Being completely nesh [Nesh: Nottingham slang for a person who feels the cold] I couldn’t face turning our heating down but have dropped our water temperature to 60 degrees (Hot water should be stored at 60 °C at least in order to kill legionella bacteria.) No-one has noticed and I am sure it has made a difference to our energy bills!

Many energy companies offer an energy saving tracker tool online, or a counter-top energy monitor which are worth using for a while at least to understand where you use energy and how you could make savings. Worth looking into if you have the time and sufficient attention span!

I’d love to hear how you get on and if you manage to make savings too!

The Great British Sewing Bee and Gender Equality

Ladybird Ladybug Fancy Dress Costume

I’m a late comer to the Great British Sewing Bee, having missed the last two year’s of programmes, but what I am seeing this year is filling me with the joy of a neatly fitting garment.

It’s great to see essential life skills being applauded on TV, rather than the shallow fame we are fed via The X Factor and Britain’s Got Talent. Sewing is a skill that every parent should pass on to their child, and I’m pleased to say that my kids can sew their own cubs/scouts badges on to their shirts (I say they CAN, whether they DO or not is a different matter!).

The programme’s website has some handy tutorials for people inspired to go on and try it for themselves, making it accessible to beginners.

I’m also really (pleasantly) surprised by the gender balance in the programme. We’ve got 4 men and 6 women as contestants, and one of each as judges. This is great recognition by the BBC that sewing machines and haberdasheries (like the kitchen) are not the exclusive domain of women. There are some real stars across the board, so it is definitely not a case of the women overshadowing the men.

I’m really getting into this series, and it’s inspired me to get on with my sewing jobs, so get ready for some sewing related posts!

The Contestants
The Contestants
The Judges - May and Patrick
The Judges – May and Patrick

Easy Papercraft Valentines Decoration

I made this valentines decoration today. Easy peasy valentines-themed papercraft decoration. You can make them with any decorative paper, left over wrapping paper, foil or plain coloured paper.

Paper heartsStep 1 – Cut out paper hearts from a range of papers. I used a cookie cutter for the stencil and a fab book of paper patterns. The contrasting papers look great once they are put together.

Step 2 – Fold all the hearts down the middle. Collect a range of ribbons. Some of these are from the tags you get in new clothes!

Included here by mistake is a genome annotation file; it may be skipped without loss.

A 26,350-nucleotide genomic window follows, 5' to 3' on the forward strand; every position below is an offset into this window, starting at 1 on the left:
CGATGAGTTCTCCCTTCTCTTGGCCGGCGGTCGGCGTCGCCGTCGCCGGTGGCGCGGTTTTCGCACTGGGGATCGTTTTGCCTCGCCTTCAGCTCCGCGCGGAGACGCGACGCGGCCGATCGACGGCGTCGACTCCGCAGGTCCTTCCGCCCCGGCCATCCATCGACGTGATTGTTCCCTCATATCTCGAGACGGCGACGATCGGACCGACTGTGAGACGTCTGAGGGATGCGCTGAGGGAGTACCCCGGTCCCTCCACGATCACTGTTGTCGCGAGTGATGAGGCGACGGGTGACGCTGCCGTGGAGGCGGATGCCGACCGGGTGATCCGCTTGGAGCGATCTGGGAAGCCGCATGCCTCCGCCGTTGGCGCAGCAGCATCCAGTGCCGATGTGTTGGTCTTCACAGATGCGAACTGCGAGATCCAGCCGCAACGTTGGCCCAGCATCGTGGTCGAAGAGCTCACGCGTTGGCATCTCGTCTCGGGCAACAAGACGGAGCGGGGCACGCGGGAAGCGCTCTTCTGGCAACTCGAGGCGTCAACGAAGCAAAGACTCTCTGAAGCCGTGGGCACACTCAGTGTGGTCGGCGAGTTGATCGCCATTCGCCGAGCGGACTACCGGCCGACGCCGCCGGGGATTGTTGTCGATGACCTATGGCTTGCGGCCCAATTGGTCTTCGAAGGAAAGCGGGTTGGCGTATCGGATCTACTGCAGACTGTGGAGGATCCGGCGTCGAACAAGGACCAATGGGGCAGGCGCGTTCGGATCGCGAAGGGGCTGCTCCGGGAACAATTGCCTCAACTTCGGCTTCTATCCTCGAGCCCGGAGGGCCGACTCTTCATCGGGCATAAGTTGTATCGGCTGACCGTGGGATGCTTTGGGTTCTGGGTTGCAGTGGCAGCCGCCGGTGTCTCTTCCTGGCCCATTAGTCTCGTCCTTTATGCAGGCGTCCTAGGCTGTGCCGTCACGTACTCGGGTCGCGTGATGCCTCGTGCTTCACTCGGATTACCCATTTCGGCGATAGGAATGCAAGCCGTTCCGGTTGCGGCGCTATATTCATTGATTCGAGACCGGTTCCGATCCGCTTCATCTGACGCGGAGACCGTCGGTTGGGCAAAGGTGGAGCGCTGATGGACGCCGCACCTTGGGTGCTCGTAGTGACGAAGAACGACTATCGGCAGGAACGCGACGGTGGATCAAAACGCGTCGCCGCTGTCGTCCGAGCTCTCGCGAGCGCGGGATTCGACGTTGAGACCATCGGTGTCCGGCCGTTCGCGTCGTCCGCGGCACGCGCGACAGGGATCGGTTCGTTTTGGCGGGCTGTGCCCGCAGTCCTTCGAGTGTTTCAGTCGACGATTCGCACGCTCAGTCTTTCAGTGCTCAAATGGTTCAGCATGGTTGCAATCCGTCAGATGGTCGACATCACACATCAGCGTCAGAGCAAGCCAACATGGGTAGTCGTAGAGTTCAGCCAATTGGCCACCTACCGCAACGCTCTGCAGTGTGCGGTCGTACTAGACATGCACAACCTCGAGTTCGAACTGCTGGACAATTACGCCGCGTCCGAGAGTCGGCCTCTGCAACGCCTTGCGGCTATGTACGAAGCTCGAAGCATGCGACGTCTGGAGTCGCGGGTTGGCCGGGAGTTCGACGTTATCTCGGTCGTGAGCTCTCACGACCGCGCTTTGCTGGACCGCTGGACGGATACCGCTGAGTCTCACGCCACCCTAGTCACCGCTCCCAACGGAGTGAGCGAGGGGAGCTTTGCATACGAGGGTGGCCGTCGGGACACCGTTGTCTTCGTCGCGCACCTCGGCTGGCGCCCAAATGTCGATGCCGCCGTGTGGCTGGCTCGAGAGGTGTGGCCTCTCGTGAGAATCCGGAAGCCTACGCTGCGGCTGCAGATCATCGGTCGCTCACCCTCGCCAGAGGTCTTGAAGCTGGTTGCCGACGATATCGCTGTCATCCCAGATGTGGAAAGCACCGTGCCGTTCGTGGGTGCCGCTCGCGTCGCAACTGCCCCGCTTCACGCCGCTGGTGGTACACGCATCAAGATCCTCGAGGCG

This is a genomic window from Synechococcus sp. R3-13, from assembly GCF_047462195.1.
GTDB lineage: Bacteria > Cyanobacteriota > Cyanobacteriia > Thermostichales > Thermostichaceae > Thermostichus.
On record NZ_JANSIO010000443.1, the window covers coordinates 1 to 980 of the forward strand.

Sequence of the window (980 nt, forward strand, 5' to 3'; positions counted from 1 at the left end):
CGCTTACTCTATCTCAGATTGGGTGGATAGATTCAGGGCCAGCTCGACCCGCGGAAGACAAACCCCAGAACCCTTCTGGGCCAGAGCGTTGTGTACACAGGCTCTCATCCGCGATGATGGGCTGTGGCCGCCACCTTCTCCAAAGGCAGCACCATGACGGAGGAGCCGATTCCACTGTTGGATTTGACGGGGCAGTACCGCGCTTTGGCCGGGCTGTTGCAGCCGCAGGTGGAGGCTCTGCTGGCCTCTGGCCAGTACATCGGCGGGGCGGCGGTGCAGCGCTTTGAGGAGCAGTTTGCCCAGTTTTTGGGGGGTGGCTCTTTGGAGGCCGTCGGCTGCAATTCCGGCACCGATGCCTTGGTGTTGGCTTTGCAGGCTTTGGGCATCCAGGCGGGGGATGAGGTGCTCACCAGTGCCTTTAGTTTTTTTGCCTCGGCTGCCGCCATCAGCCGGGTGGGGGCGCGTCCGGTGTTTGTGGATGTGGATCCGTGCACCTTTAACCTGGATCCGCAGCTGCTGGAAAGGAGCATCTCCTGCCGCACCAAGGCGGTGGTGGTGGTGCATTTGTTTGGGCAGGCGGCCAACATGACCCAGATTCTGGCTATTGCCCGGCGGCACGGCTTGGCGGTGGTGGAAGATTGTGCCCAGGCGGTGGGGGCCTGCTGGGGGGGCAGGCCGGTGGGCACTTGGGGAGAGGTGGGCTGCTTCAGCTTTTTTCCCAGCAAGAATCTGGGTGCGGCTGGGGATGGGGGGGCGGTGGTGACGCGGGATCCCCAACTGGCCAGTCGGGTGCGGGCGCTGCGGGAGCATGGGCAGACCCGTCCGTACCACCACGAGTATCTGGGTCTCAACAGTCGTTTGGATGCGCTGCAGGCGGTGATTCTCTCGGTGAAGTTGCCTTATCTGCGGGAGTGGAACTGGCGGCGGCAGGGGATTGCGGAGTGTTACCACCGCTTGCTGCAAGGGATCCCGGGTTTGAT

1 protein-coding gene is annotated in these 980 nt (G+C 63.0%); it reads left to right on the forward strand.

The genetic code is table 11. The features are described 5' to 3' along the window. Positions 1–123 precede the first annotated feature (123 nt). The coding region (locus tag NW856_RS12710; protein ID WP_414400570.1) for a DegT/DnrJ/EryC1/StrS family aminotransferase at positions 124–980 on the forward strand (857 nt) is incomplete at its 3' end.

Ribbons

Step 3 – Stick a ribbon onto the back of one of the hearts using sticky tape.

Sticky tape

Step 4 – Stick two other hearts onto your first heart, so that you have a set of 3.

Set of 3 hearts

Step 5 – Fold each heart along the crease again to make sure they are 3-dimensional.

Step 6 – Attach to a ribbon or decorative twig to brighten up your home.

Valentines hearts

 

Step 7 – Sit back and relax with a coffee whilst you enjoy your handiwork.

Coffee heart

 

What is your hidden vegetable masterpiece?

The Art of Hiding Vegetables

I was chuckling to myself today as I blended up some celery to hide in the chilli I was making, that hiding vegetables is a becoming an art form. It’s the most cunning way to get fussy eaters to get their 5-a-day without the tantrums. Parents up and down the country are chopping, slicing, dicing and blending to disguise healthy ingredients in children’s dinners. The hidden vegetable secret is shared in whispers at the school gate lest the kids cotton on.

I’m sure the Earth Mother fraternity will have something to say about this. It is perhaps not ethical to trick your children into eating things that they don’t know about, or want to eat? Is it an infringement on their human rights to tell then that a bit of swede is a carrot, just to get them to eat it? Perhaps so, but for me, and lots of others, hiding healthy stuff in our kids’ dinners is a way to ensure that your child is eating well, and lets you feel like you are being a good parent.

I have overstepped the mark a few times when the offending vegetable ingredient wasn’t chopped small enough to disappear from sight, or had a distinctive taste that I couldn’t mask with the sauce. Fennel, for instance is not going to be able to don any sort of disguise and get away with it. Over the years my son has finely honed his radar for things he doesn’t like, and can now identify a hidden mushroom from the other side of the kitchen, no matter how small it is.

Aubergine or Eggplant?
Aubergine… mysterious Mediterranean ingredient to some… alien eggplant to others.

Yet, I can still get away with hiding vegetables so long as I act smart and know my limitations. Onions, celery, anything that can pass for carrot, cauliflower, courgette and so on are all staples in my book. Chopped to oblivion in the food processor I challenge anyone to pick them out of a shepherd’s pie.

My finest moment in the Hidden Veg Oscars was when I added Aubergine to a lasagne.  Despite its distinctive dark colour it got with the joke and snuck into the shadows of the lasagne, never to be found by the hungry children. I could barely contain my glee, sitting eating my veg-packed layered baked dish with the rest of the family, knowing what only I knew… ha ha ha.

So, what is your finest moment in vegetable hide and seek? Broccoli anyone?